|Publication number||US7499347 B2|
|Application number||US 11/614,828|
|Publication date||Mar 3, 2009|
|Filing date||Dec 21, 2006|
|Priority date||Aug 9, 2006|
|Also published as||US20080037338|
|Publication number||11614828, 614828, US 7499347 B2, US 7499347B2, US-B2-7499347, US7499347 B2, US7499347B2|
|Inventors||Zhiqin Chen, Chang Ho Jung|
|Original Assignee||Qualcomm Incorporated|
|Export Citation||BiBTeX, EndNote, RefMan|
|Patent Citations (3), Referenced by (14), Classifications (16), Legal Events (3)|
|External Links: USPTO, USPTO Assignment, Espacenet|
This application claims the benefit under 35 U.S.C. §119 of Provisional Application Ser. No. 60/836,779, filed Aug. 9, 2006, said provisional application is incorporated herein by reference.
1. Technical Field
The disclosed embodiments relate to self-timing circuits that generate internal memory control signals in semiconductor memory devices.
2. Background Information
One conventional type of semiconductor memory device is a static random access memory (SRAM) that involves an array of bit cells organized in rows and columns. Each row of bit cells has an associated word line. Each column of bit cells has an associated pair of bit lines. Each pair of bit lines is coupled to a sense amplifier. If the sense amplifier detects a positive differential voltage between its pair of bit lines, then the sense amplifier outputs a first digital logic value. If, on the other hand, the sense amplifier detects a negative differential voltage between the pair of bit lines, then the sense amplifier outputs a second digital logic value opposite the first digital logic value.
In a read operation, an address is placed on address input leads of the memory and a read/write signal is setup on a R/W input lead to indicate a read operation. Upon an edge of a clock signal, the address is latched into an address latch. Bit line precharge is disabled. The address is decoded such that a word line enable signal is supplied onto one of the word lines indicated by the address. The bit cells of the row then output their respective data values. Each bit cell causes the voltage between its associated pair of bit lines to have either a positive voltage or a negative voltage. It takes time for a bit cell to discharge or charge the capacitance of its bit lines such that the positive or negative voltage is of sufficient magnitude to be properly read by the sense amplifier. Once an adequate amount of time has passed, then a sense amplifier enable signal is supplied to the sense amplifiers. The sense amplifier enable signals cause the sense amplifiers to sense the differential voltages on the bit lines and to output the corresponding digital data values for the addressed row from the memory. If the time between the edge of the clock signal and the sense amplifier enable signal is too short, then the magnitude of the differential voltages may be too small and the sense amplifiers may output erroneous data. On the other hand, if the time between the edge of the clock signal and the sense amplifier enable signal is longer than necessary, then the access time of the memory is lengthened unnecessarily. The amount of time required for the accessed bit cells to drive the bit lines to adequate differential voltages is not constant, but rather varies with memory size, process, voltage and/or temperature.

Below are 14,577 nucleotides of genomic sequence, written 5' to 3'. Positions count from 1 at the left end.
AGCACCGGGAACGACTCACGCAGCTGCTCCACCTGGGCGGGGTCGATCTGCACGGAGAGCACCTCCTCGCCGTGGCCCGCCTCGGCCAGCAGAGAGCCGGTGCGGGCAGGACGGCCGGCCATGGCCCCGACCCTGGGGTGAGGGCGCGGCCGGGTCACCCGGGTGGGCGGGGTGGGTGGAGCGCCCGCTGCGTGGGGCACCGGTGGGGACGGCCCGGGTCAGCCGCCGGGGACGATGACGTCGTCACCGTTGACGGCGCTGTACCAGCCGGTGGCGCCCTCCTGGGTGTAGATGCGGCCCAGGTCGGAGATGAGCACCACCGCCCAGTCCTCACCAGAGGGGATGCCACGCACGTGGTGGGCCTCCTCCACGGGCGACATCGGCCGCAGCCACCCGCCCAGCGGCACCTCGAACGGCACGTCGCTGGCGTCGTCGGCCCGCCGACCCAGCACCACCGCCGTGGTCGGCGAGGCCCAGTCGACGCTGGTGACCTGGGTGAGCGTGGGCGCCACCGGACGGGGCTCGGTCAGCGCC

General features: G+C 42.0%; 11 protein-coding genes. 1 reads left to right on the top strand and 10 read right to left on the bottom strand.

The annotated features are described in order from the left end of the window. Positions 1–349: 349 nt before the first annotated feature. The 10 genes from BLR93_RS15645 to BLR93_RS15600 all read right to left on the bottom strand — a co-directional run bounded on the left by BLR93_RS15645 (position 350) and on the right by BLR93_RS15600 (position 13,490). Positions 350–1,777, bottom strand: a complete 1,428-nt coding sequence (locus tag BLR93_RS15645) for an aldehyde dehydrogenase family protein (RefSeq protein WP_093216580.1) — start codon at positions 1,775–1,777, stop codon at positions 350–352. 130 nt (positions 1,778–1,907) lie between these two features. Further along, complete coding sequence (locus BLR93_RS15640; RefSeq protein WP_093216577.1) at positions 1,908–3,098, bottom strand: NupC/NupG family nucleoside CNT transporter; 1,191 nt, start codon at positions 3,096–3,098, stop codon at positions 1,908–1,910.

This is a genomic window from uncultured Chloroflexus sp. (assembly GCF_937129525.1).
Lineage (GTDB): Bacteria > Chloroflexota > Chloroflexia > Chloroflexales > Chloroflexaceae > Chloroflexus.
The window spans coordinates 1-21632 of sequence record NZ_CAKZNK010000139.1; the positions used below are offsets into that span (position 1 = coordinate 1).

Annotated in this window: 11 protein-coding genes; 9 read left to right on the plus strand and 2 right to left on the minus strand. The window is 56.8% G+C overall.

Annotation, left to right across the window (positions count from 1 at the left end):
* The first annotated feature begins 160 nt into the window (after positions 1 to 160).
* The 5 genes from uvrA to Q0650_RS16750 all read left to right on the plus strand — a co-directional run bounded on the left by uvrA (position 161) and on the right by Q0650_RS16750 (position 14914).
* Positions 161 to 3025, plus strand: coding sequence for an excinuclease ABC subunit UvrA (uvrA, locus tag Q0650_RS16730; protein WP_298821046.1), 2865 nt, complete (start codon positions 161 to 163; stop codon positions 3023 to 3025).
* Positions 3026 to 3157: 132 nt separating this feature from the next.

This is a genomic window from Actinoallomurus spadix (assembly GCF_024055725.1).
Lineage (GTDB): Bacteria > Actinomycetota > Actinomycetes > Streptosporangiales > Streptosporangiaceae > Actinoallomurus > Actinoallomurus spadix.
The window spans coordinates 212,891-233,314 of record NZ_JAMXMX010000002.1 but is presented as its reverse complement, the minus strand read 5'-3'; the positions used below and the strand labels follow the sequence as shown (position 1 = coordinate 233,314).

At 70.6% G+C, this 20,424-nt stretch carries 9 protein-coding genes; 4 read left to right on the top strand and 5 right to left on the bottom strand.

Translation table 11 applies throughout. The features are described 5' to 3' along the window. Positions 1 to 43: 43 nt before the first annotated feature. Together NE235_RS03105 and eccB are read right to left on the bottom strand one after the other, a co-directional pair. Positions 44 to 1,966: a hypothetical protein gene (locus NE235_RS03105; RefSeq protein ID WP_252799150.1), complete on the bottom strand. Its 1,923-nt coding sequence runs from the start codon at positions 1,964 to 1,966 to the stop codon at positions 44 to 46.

In this type of SRAM, a circuit sometimes referred to as “self-timing circuit” generates the sense amplifier enable signal and other control signals such that the sense amplifiers are not enabled too early or unnecessarily late. The self-timing circuit uses the delay of a signal propagation path to time the assertion of the sense amplifier enable signal. The signal propagation path is made to mimic the signal propagation paths through the real memory array from the edge of the clock signal until the addressed bit cells have driven adequate differential voltages onto their respective pairs of bit lines in the real memory array. If the signal propagation path in the self-timing circuit is like the signal propagation paths in the real memory, then as the process, voltage and/or temperature (PVT) changes and affects the signal propagation paths through the real memory array, the signal propagation path in the self-timing circuit will be affected in the same way. If, for example, process, voltage and/or temperature changes reduce the rate at which bit cells in the real memory array can drive their corresponding bit lines to appropriate voltage levels, then the same process, voltage and/or temperature changes will slow the signal propagation path in the self-timing circuit resulting in an appropriately delayed assertion of the sense amplifier enable signal.